On Oct. 24, a local news website reports that the presidents of Armenia and Artsakh [the de facto Republic of Nagorno-Karabakh] met in Stepanakert. This is news by the Central Information Department of the Office of the Artsakh President. The superficiality of this news is a contradiction to the reality and the fact that Oct. 24 was the third day Armenian President Serzh Sargsyan was in Karabakh, and during that time he and NKR leader Bako Sahakyan were practically inseparable, participating in military training sessions together, going to military outposts together, even opening a church together, but apparently they met only on the third day.
On Oct. 27, another news website reports that there was a UFO sighting in Van. “In the evening of Oct. 25, at 8 pm, Ferhat Firat living in Van’s Selimbey quarter came out on the balcony for a smoke* and saw a red-colored flying object in the sky” (in the screenshot below, a typo in the Armenian word for “to smoke” has resulted in the word “to suck” ). At 10:21 am (the news was published at 9:09 am), Ferhat Firat had still come out on the balcony to “suck”. At 10:48 am, it had become clear that Firhat had come on the balcony to smoke.
Television is not as inattentive to the written word. There the carelessness lies in verbal remarks. However, on Oct. 25, Arachin Lratvakan (“First News”) displayed an example of carelessness in written text — let’s call it an irresponsibility in titling. In a report on parliamentary briefings, head of the Armenian National Congress (HAK) faction Levon Zurabyan was identified in the title as Lyovik Zurabyan. This is not a matter of taste — Lyovik or Levon? This is a matter of presentation: how does the man in question identify himself to the public?
Second, who has he, the HAK faction leader, authorized to present him as Lyovik? In an extreme case, we might be dealing with authorizing one separate TV news program because it’s unknown whether Levon Zurabyan has authorized the other TV stations to present him as Lyovik Zurabyan.
Watch starting from 4:15
Let’s turn our attention to other examples of carelessness. On Sept. 9, the day of the local self-government elections, an ArmNews reporter at an electoral polling station approaches an 85-year-old hunched back woman, who can only see the floor of the polling station, and asks: “Are the elections going normally [i.e. without fraud]?” WIthout a doubt, everyone has a right to an opinion, but why should that woman be the only witness of the elections?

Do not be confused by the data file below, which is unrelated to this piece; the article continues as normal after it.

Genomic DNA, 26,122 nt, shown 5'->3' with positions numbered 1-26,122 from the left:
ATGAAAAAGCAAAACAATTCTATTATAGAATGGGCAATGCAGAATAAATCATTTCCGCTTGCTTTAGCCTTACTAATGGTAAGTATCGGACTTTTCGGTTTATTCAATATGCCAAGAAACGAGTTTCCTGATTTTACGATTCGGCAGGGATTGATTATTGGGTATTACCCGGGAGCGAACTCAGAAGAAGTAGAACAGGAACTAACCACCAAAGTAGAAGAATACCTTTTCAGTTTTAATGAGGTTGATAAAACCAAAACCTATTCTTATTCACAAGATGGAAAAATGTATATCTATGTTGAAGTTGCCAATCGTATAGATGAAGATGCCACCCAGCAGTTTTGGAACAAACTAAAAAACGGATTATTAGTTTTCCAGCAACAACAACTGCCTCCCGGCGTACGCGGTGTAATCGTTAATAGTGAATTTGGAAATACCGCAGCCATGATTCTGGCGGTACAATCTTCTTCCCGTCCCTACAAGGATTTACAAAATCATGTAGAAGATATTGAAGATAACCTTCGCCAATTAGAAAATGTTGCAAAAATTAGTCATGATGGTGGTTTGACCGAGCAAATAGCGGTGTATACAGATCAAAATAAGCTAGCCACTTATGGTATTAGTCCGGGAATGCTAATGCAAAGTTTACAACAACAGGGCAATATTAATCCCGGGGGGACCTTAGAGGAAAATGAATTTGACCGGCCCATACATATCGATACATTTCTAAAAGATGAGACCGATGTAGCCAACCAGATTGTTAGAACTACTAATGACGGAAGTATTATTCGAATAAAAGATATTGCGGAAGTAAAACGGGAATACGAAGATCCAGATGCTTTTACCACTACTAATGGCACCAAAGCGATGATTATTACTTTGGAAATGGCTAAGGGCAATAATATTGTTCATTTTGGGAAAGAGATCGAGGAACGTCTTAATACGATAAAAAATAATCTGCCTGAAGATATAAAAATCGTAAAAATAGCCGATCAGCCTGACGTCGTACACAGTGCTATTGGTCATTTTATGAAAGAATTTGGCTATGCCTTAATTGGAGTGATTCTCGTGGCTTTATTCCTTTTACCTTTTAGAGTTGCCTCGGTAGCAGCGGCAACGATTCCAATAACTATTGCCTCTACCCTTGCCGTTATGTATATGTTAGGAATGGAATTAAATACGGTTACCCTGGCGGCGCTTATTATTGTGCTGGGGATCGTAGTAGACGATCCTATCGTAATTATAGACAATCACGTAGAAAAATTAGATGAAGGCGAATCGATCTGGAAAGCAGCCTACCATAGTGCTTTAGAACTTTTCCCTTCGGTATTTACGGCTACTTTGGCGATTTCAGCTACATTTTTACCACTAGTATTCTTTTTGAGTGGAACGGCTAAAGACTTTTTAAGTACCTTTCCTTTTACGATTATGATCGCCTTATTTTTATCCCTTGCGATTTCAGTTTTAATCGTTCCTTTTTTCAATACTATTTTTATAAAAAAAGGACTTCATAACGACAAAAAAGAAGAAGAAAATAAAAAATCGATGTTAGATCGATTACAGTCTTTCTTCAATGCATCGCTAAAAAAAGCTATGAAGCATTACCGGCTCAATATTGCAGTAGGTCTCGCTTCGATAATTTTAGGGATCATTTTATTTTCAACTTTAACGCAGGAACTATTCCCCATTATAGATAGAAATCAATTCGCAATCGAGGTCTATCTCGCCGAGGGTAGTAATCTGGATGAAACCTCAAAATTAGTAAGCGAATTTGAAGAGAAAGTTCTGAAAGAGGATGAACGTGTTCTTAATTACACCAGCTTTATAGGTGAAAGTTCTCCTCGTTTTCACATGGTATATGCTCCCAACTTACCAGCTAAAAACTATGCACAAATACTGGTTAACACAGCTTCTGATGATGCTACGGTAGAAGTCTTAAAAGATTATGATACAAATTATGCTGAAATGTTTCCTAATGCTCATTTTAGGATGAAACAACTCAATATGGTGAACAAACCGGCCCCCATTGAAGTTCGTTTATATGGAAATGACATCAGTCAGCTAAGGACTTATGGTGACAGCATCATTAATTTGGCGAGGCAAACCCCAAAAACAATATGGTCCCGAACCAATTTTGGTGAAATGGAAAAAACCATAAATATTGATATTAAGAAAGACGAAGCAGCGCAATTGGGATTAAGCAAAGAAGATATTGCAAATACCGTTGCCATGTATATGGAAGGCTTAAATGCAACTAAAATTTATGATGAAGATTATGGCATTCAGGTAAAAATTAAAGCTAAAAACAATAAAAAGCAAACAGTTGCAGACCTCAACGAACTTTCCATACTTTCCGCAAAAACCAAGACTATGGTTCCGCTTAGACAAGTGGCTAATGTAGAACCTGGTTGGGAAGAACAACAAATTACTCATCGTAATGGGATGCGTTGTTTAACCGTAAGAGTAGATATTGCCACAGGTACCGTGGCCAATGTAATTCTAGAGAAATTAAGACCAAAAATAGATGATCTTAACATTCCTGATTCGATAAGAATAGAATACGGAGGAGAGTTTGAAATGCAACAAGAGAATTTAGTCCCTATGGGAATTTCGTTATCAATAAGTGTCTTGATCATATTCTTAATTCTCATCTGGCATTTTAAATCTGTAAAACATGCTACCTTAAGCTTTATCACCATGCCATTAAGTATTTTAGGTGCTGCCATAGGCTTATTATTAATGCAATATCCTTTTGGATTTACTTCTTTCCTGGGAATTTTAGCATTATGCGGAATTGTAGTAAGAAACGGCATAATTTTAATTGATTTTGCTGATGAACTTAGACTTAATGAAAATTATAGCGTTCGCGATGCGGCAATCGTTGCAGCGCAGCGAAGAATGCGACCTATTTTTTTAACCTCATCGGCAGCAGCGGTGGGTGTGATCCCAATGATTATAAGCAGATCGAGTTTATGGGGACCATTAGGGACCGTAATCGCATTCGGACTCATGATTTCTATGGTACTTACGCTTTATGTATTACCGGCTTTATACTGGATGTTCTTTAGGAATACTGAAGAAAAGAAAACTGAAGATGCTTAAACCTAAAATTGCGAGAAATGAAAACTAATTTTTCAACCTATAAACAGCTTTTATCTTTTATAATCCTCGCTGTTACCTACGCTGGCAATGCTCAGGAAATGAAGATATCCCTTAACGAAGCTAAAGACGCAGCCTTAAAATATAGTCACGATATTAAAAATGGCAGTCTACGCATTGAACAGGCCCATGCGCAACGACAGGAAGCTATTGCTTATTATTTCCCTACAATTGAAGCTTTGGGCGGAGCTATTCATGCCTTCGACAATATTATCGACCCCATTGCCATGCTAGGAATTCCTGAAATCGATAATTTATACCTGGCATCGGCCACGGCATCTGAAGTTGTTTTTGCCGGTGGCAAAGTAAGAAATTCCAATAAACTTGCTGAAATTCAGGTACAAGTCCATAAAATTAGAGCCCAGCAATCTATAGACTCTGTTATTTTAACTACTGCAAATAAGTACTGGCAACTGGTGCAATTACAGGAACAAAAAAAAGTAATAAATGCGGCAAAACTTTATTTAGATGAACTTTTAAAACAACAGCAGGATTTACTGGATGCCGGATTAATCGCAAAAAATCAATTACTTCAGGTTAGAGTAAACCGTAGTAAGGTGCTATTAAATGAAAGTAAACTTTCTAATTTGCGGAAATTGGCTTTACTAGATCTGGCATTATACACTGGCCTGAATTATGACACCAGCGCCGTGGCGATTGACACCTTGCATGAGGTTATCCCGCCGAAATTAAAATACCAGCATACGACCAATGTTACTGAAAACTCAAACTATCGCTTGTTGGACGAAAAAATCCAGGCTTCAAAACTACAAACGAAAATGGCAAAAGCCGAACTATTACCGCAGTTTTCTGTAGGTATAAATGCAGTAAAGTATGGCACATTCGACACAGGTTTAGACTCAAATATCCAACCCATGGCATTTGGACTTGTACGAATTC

The h2 sports commentator’s remarks on Sept. 29 at the 78th minute of the Manchester United–Tottenhem match, when the score was 2:3 in Tottenhem’s favor, was simply “deadly”. The commentator literally said the following: “Tottenhem is now able to avoid its third missed ball.”
On Oct. 15, the host of the program “Aravot Luso” on H1 (the state broadcaster), Arpine, invites to the show the mayor of Hrazdan and asks, you’ve been mayor for 14 years, what have you done? The program’s other host from the side adds, “We’re giving you the opportunity to praise yourself.” It’s evident that the male guest of two beautiful girls shouldn’t whine and complain about the city’s problems, but who said that your task is to invite the man to the show and ask questions about nothing at all? If you know nothing about Hrazdan, why did you call the man and ask him to describe everything he’s done in 14 years in half an hour?
Armenia TV’s Sur Ankyuny prepared a report titled “Amot Dzez” (“Shame on you”) for its Oct. 21 broadcast. The reporter lists the first and last names of Vanadzor officials who have a debt to the city budget and continues: “There are prosecutors and parliamentary deputies in the list.” This sentence, in general, is breaks the rules of journalism — first, the journalist should’ve listed the deputies’ names, then the names of the city officials. Everyone knows the names of the Members of Parliament, whereas it’s possible that even a resident of Vanadzor doesn’t know the names of his city’s officials. Parliamentary deputies were elected; city officials, appointed.
Let’s conclude the list with one of Shant TV’s soap operas. The protagonist, after fighting with his sister or girlfriend (I was unable to predict) in the bedroom, reaches out his “hand” in reconciliation with the following words: “Deal, sister” [said in slang].
These are just a few small examples of vocabulary chaos. Even with the naked eye or ear, one understands that these words are not in their [right] place. All these incidents of carelessness in titling, verbal remarks, and text draw us into conflict.
The views expressed in the column are those of the author's and do not necessarily reflect the views of Media.am.